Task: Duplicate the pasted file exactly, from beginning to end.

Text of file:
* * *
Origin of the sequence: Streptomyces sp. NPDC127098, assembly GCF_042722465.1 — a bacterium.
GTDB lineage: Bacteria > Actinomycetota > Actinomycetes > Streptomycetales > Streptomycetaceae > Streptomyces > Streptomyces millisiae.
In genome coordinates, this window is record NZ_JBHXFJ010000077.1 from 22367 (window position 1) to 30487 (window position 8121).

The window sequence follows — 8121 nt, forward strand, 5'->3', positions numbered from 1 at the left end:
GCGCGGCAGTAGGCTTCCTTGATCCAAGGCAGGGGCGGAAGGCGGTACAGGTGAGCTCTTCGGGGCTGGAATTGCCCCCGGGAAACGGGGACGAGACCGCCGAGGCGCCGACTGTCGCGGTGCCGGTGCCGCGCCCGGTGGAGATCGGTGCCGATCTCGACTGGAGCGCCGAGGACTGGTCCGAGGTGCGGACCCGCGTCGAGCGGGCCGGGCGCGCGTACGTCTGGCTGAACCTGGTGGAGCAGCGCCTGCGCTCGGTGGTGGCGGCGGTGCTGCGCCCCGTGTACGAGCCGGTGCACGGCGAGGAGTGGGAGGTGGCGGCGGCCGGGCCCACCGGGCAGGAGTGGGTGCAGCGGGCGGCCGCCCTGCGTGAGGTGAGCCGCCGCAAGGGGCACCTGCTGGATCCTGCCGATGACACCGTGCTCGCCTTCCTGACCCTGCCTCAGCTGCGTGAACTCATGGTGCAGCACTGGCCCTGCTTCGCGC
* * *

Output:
Origin of the sequence: Streptomyces sp. NPDC127098, assembly GCF_042722465.1 — a bacterium.
GTDB lineage: Bacteria > Actinomycetota > Actinomycetes > Streptomycetales > Streptomycetaceae > Streptomyces > Streptomyces millisiae.
In genome coordinates, this window is record NZ_JBHXFJ010000077.1 from 22367 (window position 1) to 30487 (window position 8121).

The window sequence follows — 8121 nt, forward strand, 5'->3', positions numbered from 1 at the left end:
GCGCGGCAGTAGGCTTCCTTGATCCAAGGCAGGGGCGGAAGGCGGTACAGGTGAGCTCTTCGGGGCTGGAATTGCCCCCGGGAAACGGGGACGAGACCGCCGAGGCGCCGACTGTCGCGGTGCCGGTGCCGCGCCCGGTGGAGATCGGTGCCGATCTCGACTGGAGCGCCGAGGACTGGTCCGAGGTGCGGACCCGCGTCGAGCGGGCCGGGCGCGCGTACGTCTGGCTGAACCTGGTGGAGCAGCGCCTGCGCTCGGTGGTGGCGGCGGTGCTGCGCCCCGTGTACGAGCCGGTGCACGGCGAGGAGTGGGAGGTGGCGGCGGCCGGGCCCACCGGGCAGGAGTGGGTGCAGCGGGCGGCCGCCCTGCGTGAGGTGAGCCGCCGCAAGGGGCACCTGCTGGATCCTGCCGATGACACCGTGCTCGCCTTCCTGACCCTGCCTCAGCTGCGTGAACTCATGGTGCAGCACTGGCCCTGCTTCGCGC